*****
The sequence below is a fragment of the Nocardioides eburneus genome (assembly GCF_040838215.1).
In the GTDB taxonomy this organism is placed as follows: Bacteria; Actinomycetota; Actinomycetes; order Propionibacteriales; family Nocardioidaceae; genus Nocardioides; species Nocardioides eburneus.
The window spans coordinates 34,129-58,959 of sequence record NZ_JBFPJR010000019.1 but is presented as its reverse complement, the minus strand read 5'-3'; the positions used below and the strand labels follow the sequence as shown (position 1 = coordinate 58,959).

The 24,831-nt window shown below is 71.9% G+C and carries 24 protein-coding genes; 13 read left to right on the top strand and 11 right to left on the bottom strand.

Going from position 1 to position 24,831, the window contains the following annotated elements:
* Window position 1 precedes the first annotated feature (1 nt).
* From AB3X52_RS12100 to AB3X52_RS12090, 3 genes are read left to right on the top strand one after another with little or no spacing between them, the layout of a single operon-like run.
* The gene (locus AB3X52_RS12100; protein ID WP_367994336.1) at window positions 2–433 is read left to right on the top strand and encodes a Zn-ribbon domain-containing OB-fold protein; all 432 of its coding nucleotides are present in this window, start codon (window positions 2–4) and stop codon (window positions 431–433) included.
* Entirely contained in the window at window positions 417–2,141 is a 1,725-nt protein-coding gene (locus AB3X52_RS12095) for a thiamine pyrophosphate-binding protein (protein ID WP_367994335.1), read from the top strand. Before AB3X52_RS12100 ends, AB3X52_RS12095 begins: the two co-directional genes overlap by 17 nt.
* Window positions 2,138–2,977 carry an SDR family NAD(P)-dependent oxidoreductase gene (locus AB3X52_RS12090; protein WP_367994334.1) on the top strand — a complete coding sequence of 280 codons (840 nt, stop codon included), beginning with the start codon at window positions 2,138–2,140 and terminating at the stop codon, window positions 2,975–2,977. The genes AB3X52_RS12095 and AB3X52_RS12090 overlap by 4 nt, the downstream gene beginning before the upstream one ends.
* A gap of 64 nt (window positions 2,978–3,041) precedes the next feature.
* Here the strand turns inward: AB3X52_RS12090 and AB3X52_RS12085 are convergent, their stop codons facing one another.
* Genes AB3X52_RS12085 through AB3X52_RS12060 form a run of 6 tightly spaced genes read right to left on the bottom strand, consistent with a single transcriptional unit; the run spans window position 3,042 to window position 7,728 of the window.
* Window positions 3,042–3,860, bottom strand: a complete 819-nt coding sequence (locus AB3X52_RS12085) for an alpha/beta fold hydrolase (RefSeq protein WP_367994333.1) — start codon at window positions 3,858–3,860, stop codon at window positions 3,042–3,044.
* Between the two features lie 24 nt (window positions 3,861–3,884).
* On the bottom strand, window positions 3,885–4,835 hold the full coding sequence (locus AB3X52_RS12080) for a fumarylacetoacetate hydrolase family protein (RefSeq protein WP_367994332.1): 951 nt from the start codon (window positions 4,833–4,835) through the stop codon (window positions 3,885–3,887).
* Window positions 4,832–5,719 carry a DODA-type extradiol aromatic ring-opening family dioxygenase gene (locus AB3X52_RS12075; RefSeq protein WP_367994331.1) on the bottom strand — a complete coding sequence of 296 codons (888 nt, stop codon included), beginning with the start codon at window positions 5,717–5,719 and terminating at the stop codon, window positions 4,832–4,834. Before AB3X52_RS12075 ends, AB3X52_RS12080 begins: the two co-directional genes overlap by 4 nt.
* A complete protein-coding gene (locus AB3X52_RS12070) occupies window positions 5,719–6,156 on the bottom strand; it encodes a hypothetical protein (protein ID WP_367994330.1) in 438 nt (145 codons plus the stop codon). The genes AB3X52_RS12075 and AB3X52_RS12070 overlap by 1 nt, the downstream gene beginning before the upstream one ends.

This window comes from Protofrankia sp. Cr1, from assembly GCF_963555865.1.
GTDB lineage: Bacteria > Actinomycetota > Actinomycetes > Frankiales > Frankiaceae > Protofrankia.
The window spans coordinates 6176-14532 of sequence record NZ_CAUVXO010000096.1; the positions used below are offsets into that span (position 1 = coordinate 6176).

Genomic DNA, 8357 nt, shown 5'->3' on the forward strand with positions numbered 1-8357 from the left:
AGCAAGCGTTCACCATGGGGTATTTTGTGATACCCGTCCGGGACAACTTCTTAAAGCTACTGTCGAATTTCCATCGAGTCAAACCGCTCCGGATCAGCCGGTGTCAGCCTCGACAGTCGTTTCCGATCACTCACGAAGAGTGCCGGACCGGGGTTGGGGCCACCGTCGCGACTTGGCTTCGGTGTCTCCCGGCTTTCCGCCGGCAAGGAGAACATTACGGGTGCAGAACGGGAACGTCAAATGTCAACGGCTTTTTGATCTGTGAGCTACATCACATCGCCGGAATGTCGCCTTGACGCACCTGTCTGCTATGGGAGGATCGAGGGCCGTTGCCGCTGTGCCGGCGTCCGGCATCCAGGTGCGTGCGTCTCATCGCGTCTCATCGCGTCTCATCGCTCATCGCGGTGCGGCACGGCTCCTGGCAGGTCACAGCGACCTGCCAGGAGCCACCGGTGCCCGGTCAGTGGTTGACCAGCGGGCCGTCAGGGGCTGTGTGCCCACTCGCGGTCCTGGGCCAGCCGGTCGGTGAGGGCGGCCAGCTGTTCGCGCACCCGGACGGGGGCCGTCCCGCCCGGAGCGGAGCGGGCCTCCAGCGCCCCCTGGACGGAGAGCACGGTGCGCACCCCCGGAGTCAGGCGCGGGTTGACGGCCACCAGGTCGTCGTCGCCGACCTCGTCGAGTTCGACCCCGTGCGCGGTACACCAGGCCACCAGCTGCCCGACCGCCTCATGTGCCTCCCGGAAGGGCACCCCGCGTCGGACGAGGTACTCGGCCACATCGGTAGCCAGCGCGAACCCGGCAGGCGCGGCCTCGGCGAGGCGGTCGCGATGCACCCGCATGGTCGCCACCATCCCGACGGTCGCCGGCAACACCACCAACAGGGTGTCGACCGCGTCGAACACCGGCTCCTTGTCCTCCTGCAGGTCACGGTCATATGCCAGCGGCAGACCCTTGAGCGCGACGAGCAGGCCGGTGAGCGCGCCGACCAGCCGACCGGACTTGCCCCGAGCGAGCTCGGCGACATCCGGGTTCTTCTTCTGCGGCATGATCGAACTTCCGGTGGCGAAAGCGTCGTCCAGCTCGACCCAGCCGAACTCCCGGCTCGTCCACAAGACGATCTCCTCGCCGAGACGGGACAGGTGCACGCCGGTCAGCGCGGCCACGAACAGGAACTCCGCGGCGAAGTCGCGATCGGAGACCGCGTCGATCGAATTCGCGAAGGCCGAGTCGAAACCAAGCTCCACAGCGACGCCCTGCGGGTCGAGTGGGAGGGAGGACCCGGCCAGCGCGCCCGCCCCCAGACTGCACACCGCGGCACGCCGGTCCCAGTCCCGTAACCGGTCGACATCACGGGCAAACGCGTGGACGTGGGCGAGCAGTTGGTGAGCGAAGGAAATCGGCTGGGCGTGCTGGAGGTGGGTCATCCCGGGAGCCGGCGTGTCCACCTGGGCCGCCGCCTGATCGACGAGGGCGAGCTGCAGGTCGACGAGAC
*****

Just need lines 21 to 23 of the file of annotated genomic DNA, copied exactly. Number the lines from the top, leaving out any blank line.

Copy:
The window spans coordinates 6176-14532 of sequence record NZ_CAUVXO010000096.1; the positions used below are offsets into that span (position 1 = coordinate 6176).

Genomic DNA, 8357 nt, shown 5'->3' on the forward strand with positions numbered 1-8357 from the left:
AGCAAGCGTTCACCATGGGGTATTTTGTGATACCCGTCCGGGACAACTTCTTAAAGCTACTGTCGAATTTCCATCGAGTCAAACCGCTCCGGATCAGCCGGTGTCAGCCTCGACAGTCGTTTCCGATCACTCACGAAGAGTGCCGGACCGGGGTTGGGGCCACCGTCGCGACTTGGCTTCGGTGTCTCCCGGCTTTCCGCCGGCAAGGAGAACATTACGGGTGCAGAACGGGAACGTCAAATGTCAACGGCTTTTTGATCTGTGAGCTACATCACATCGCCGGAATGTCGCCTTGACGCACCTGTCTGCTATGGGAGGATCGAGGGCCGTTGCCGCTGTGCCGGCGTCCGGCATCCAGGTGCGTGCGTCTCATCGCGTCTCATCGCGTCTCATCGCTCATCGCGGTGCGGCACGGCTCCTGGCAGGTCACAGCGACCTGCCAGGAGCCACCGGTGCCCGGTCAGTGGTTGACCAGCGGGCCGTCAGGGGCTGTGTGCCCACTCGCGGTCCTGGGCCAGCCGGTCGGTGAGGGCGGCCAGCTGTTCGCGCACCCGGACGGGGGCCGTCCCGCCCGGAGCGGAGCGGGCCTCCAGCGCCCCCTGGACGGAGAGCACGGTGCGCACCCCCGGAGTCAGGCGCGGGTTGACGGCCACCAGGTCGTCGTCGCCGACCTCGTCGAGTTCGACCCCGTGCGCGGTACACCAGGCCACCAGCTGCCCGACCGCCTCATGTGCCTCCCGGAAGGGCACCCCGCGTCGGACGAGGTACTCGGCCACATCGGTAGCCAGCGCGAACCCGGCAGGCGCGGCCTCGGCGAGGCGGTCGCGATGCACCCGCATGGTCGCCACCATCCCGACGGTCGCCGGCAACACCACCAACAGGGTGTCGACCGCGTCGAACACCGGCTCCTTGTCCTCCTGCAGGTCACGGTCATATGCCAGCGGCAGACCCTTGAGCGCGACGAGCAGGCCGGTGAGCGCGCCGACCAGCCGACCGGACTTGCCCCGAGCGAGCTCGGCGACATCCGGGTTCTTCTTCTGCGGCATGATCGAACTTCCGGTGGCGAAAGCGTCGTCCAGCTCGACCCAGCCGAACTCCCGGCTCGTCCACAAGACGATCTCCTCGCCGAGACGGGACAGGTGCACGCCGGTCAGCGCGGCCACGAACAGGAACTCCGCGGCGAAGTCGCGATCGGAGACCGCGTCGATCGAATTCGCGAAGGCCGAGTCGAAACCAAGCTCCACAGCGACGCCCTGCGGGTCGAGTGGGAGGGAGGACCCGGCCAGCGCGCCCGCCCCCAGACTGCACACCGCGGCACGCCGGTCCCAGTCCCGTAACCGGTCGACATCACGGGCAAACGCGTGGACGTGGGCGAGCAGTTGGTGAGCGAAGGAAATCGGCTGGGCGTGCTGGAGGTGGGTCATCCCGGGAGCCGGCGTGTCCACCTGGGCCGCCGCCTGATCGACGAGGGCGAGCTGCAGGTCGACGAGAC